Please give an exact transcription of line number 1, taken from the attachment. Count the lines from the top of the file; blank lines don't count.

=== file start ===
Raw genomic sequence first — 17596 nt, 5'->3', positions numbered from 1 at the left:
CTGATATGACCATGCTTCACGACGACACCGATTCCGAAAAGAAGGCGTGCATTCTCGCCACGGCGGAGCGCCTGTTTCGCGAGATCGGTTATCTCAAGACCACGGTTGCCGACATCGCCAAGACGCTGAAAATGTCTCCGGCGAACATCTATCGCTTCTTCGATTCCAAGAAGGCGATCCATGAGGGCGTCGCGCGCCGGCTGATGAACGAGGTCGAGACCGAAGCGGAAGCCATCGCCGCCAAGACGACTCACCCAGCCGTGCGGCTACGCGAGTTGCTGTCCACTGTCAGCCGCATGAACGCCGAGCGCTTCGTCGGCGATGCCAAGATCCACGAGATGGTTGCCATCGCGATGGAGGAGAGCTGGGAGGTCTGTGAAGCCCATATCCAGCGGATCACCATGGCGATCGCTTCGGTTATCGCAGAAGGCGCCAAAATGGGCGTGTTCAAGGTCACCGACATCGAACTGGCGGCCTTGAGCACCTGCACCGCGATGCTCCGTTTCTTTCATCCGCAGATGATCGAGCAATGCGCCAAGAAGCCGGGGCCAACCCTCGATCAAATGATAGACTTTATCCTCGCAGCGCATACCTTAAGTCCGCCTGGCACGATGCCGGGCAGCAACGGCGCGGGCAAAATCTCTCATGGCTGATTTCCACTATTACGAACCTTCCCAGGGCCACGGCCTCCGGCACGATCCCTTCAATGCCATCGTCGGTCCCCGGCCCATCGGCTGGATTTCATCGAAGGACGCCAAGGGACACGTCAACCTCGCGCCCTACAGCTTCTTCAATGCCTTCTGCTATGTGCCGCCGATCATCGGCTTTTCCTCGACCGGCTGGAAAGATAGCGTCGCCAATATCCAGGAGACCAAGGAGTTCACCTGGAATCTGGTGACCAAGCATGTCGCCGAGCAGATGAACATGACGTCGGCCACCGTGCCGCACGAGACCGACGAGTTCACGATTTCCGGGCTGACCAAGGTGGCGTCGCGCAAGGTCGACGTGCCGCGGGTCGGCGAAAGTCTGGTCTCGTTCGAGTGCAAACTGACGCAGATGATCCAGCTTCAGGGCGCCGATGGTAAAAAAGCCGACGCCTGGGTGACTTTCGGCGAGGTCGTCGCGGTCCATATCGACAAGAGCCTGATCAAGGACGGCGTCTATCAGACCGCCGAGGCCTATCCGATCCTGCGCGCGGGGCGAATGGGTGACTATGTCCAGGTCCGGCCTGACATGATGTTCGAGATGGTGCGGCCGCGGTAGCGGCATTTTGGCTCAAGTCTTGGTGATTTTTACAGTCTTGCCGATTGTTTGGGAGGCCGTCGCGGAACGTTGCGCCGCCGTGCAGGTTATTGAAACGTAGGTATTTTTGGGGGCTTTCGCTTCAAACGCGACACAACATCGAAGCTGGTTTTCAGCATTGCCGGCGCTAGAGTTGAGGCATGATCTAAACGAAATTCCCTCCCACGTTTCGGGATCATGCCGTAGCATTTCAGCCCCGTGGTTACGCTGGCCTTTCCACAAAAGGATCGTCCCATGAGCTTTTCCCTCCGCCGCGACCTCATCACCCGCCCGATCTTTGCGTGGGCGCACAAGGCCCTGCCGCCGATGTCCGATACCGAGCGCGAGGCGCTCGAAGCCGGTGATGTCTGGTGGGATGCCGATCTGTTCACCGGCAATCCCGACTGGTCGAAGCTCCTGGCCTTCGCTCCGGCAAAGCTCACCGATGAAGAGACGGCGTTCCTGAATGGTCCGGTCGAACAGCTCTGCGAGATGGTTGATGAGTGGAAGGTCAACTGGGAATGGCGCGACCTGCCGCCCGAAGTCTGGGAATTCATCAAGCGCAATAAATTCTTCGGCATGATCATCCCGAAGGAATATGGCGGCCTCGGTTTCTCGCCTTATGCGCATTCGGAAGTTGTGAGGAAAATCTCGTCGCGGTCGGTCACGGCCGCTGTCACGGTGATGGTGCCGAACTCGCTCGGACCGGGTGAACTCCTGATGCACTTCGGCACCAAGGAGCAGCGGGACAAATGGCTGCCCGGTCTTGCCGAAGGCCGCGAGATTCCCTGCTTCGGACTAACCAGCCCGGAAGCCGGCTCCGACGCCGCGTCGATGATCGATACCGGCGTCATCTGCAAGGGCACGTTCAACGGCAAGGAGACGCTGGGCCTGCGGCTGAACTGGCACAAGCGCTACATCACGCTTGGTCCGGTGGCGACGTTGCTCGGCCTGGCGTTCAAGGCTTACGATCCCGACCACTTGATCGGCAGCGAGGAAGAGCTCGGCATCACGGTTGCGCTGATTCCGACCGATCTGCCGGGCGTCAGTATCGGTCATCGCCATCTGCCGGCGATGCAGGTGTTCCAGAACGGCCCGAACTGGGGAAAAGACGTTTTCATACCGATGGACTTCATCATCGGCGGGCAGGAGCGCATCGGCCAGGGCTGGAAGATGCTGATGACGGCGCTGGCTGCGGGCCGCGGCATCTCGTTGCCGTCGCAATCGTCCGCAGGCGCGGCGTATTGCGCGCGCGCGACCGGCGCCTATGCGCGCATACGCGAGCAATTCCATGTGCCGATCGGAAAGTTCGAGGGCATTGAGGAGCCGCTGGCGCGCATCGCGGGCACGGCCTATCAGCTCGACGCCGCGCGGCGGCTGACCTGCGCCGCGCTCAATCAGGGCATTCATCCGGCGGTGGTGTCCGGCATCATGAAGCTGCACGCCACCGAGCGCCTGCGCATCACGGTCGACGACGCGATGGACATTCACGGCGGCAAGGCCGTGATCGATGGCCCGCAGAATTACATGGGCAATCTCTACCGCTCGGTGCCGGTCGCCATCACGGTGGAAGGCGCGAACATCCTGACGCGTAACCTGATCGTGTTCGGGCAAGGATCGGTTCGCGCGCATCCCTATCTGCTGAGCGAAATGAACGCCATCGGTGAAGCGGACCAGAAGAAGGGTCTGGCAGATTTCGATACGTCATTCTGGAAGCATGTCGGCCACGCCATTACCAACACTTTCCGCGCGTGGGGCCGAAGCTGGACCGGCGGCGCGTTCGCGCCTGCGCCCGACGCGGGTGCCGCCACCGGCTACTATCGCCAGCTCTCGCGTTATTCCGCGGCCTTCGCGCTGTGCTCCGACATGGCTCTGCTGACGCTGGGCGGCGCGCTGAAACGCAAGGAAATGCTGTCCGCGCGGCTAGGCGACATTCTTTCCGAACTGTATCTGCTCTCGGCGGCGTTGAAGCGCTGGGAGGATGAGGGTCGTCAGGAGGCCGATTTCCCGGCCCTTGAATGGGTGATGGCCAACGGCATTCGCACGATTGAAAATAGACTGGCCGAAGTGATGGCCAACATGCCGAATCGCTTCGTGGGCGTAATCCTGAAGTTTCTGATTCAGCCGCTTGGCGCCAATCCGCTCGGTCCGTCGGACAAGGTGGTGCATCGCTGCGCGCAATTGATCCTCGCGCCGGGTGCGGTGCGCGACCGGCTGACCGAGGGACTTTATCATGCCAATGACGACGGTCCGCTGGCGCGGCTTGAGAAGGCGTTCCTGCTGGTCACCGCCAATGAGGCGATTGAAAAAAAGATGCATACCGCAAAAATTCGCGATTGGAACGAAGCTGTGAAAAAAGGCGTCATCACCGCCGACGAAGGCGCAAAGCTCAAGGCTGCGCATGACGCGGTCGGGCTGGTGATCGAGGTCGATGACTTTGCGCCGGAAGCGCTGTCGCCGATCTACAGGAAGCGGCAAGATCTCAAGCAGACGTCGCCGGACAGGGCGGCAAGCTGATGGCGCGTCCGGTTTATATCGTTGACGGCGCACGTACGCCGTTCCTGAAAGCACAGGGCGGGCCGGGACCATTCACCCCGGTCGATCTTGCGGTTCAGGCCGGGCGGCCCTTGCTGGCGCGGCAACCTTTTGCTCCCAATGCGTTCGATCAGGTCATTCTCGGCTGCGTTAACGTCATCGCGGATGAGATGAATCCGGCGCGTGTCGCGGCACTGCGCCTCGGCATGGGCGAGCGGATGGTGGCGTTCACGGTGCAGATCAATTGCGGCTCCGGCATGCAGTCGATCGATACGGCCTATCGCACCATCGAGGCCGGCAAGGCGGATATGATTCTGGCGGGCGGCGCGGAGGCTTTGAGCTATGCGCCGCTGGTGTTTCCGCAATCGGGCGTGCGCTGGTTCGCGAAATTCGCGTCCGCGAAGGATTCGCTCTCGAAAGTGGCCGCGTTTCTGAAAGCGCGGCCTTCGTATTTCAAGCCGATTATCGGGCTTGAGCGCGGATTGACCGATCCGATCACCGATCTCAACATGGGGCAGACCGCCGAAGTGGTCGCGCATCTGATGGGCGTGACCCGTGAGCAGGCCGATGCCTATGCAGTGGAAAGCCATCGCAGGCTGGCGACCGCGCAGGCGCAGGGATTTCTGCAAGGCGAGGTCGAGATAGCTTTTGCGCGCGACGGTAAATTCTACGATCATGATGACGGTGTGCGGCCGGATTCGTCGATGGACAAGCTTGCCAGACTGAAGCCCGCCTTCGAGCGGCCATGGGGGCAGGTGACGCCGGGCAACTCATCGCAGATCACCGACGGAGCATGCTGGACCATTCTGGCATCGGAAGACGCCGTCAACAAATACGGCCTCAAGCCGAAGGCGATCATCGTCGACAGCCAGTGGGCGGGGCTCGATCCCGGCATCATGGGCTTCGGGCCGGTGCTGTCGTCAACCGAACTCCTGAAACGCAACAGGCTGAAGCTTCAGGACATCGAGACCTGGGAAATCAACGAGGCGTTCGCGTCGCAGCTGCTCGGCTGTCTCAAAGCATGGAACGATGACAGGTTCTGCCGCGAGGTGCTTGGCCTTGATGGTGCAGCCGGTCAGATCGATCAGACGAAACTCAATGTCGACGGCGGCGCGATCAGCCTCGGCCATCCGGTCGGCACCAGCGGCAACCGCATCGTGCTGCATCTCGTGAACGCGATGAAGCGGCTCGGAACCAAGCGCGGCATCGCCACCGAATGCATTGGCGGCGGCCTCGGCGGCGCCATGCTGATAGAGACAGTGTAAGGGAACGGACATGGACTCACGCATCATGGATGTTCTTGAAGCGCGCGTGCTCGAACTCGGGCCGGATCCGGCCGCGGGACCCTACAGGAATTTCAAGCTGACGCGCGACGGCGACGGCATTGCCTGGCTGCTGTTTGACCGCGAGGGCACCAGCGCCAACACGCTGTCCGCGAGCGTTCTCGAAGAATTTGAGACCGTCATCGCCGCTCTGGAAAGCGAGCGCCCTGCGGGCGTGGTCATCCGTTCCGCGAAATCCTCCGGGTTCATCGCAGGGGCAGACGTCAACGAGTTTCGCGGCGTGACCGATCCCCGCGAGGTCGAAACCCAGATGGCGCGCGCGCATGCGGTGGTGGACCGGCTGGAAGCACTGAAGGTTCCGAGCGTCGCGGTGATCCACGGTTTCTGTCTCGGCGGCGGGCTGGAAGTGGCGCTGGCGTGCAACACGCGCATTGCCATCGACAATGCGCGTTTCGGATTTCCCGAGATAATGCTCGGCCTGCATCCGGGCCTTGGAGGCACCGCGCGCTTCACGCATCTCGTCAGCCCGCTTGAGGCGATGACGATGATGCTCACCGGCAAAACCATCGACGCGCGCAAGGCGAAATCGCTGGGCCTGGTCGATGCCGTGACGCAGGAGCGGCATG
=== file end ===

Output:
Raw genomic sequence first — 17596 nt, 5'->3', positions numbered from 1 at the left: